Memorial Day at Fountain City

Sandra ClarkFountain City

Honor Fountain City Day was hot, but speeches were brief. It was the 44th annual event hosted by Fountain City Town Hall, held May 27 at Fountain City Park. Three candidates for Knoxville mayor – Indya Kincannon, Eddie Mannis and Marshall Stair – worked the crowd for votes, while those lucky enough to be already elected sat in the shade of the gazebo.


Judge John Rosson was there, grateful to run for re-election without opposition. “I’ve run scared and I’ve run unopposed. I prefer unopposed,” he said.

U.S. Rep. Tim Burchett was whispering a funny tale about taking the subway to work in Washington, D.C., when event chair Tyler Pavlis called him to come to the stage. “I was talking to the press,” said Burchett.

Ronald Purdom, a U.S. Army veteran of the 101st Airborne Division, stood while Lynn Bennett sang “God Bless America.” Purdom stood in the sun with his portable oxygen tank at his side, a small American flag displayed on the tank. He said afterward that he flew over 200 missions.

John Becker, news anchor at WBIR-TV, said Memorial Day is a day of reflection; it’s a day to honor the men and women who have been killed in service. Burchett agreed. He talked of his mother, Joyce, who lost her brother Roy in World War II. She told Tim she had waited five years for her husband and Tim’s dad, Charlie, to return from the war. “And I’m still waiting for Roy.”

The Rev. Tim Best, pastor of St. Paul United Methodist Church, offered the invocation, saying, “The cost of war is great.”

Leaders of the Fountain City Ministry Center: Ben Jaco, Bill Keeler, Dixie Bopp and Kelly Gregory. Keeler is motioning for others to come up. Not pictured are Laura Tappan, Paula Donaldson and Libba Jaco. Tyler Pavlis is at right.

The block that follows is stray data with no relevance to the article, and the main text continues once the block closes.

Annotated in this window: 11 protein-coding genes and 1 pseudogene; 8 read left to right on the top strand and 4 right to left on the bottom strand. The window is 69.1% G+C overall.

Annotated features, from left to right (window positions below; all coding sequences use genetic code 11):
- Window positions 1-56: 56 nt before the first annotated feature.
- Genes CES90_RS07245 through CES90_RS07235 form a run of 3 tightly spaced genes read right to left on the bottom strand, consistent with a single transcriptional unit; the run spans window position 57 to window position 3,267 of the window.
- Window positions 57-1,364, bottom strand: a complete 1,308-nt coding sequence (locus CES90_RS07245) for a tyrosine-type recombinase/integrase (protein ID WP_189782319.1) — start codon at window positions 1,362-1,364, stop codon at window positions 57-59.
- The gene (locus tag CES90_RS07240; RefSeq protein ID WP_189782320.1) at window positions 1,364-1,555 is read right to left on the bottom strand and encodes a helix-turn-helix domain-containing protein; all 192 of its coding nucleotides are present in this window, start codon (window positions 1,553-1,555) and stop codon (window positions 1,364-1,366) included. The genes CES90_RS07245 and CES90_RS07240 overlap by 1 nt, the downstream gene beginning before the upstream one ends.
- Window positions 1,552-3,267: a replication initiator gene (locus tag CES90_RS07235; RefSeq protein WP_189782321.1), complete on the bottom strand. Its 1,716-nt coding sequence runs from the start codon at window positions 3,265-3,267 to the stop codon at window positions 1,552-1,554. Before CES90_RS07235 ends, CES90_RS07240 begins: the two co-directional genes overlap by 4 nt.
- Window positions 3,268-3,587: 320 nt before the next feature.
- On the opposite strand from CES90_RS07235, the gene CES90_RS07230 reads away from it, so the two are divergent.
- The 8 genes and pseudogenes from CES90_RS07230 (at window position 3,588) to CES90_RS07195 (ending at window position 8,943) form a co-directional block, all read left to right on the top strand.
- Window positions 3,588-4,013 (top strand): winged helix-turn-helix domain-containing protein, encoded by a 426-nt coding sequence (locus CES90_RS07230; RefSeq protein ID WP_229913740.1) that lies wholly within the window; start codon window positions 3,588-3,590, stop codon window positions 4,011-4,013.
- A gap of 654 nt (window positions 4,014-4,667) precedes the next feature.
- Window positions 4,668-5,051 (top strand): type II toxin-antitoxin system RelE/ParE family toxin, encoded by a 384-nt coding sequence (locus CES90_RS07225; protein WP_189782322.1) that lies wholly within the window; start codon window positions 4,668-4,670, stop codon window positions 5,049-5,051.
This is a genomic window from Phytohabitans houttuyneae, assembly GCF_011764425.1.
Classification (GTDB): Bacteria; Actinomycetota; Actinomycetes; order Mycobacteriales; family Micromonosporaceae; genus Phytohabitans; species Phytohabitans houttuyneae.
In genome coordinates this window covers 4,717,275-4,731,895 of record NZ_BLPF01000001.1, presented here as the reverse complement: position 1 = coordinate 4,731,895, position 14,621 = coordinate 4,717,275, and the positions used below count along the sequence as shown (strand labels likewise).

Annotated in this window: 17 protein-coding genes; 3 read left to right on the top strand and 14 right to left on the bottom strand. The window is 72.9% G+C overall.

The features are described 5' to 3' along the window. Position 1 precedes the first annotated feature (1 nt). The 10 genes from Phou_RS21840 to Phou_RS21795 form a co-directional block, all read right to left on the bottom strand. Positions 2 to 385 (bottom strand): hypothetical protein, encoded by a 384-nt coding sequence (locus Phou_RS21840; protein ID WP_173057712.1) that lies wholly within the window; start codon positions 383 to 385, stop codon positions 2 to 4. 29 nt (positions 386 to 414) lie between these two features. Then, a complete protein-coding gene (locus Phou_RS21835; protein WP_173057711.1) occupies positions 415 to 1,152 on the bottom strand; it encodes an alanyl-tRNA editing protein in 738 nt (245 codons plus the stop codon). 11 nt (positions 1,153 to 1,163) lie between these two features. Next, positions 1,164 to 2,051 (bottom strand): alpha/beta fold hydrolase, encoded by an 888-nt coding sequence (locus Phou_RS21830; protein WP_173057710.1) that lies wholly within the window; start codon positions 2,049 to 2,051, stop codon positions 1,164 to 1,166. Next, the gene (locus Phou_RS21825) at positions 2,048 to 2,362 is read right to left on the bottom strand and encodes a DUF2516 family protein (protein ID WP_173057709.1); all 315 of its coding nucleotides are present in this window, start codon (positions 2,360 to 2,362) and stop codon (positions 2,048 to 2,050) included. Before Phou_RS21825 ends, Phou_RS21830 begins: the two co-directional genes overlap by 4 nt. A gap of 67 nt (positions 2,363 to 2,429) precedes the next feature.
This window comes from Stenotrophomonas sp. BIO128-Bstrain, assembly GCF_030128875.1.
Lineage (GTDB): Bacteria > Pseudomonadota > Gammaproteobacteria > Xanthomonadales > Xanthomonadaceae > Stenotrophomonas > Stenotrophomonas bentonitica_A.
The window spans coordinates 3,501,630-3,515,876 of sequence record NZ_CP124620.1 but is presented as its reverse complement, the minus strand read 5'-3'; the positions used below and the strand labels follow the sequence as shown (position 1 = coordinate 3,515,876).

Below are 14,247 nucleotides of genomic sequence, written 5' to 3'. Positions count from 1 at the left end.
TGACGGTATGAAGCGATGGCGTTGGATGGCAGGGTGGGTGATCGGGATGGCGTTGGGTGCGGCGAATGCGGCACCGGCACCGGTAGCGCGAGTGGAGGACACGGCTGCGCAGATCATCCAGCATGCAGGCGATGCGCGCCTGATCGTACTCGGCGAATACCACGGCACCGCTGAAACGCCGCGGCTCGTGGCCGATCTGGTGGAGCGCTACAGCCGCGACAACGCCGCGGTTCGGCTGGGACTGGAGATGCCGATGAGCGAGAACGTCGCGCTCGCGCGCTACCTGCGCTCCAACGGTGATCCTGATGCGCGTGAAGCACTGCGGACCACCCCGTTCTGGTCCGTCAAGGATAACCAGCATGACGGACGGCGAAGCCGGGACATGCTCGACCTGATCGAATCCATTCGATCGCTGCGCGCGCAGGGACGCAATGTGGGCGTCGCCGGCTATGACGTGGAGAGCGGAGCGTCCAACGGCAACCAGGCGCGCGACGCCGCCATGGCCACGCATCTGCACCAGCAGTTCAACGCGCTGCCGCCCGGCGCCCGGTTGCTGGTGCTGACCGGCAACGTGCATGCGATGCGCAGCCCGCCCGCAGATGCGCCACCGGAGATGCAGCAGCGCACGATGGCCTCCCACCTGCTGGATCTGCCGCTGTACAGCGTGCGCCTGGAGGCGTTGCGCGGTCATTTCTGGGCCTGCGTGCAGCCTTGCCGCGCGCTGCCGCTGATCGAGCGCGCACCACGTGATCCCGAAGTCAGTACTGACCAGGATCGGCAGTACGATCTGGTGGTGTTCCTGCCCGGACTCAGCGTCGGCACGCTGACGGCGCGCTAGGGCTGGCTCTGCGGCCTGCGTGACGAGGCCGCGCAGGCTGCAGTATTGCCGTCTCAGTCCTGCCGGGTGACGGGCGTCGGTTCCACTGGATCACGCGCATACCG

Although the mood of the memorial ceremony, moved this year to the gazebo, was somber, the mood of the earlier event segment was lighthearted. Jamie Rowe, giving the keynote address, talked about senior citizens. She put the cutoff at age 60.

Rowe translated some social-media abbreviations into “senior.” LOL means living on Lipitor, she said. “FWIW means forgot where I was.” Rowe harkened back to songs from the 1950s and ’60s to mention Paul Simon’s “Fifty Ways To Leave Your Liver.” Want more? Jamie’s husband, Holland, taped the entire talk.

Event chair Tyler Pavlis presented six awards: Commercial Restoration, Starbucks; Residential Restoration, David and Lori Hensley; Chair’s Award, Angela Freeman-Hunter and Derrick Freeman; Friend of Fountain City, Fountain City Ministry Center; Woman of the Year, Penny Kleinschmidt of State Farm Insurance; Man of the Year, coach Bryson Rosser.

Pavlis said the FC Ministry Center is a collaboration of 10 area churches that provides emergency food and kids’ clothing. Now in its 18th year, the center operates “with many volunteers and a dedicated board, serving some 150 families each week.”

Kleinschmidt is a relative newcomer, having moved to Fountain City in 2011. Her volunteerism with the Lions Club was noted. “She is the face of the recent park and building restoration,” said Pavlis. “She started the concerts in the park.” He noted that her son, Christopher, serves in the U.S. Navy.

Rosser brought several Central High School football team members with him to accept his award. Central is his first head-coaching job, and in his five years here the team has posted five winning seasons and advanced to the state championship game twice. In early 2019, the Bobcats won the football championship – the first in Central’s history. Also, team members contributed 700 hours of community service.

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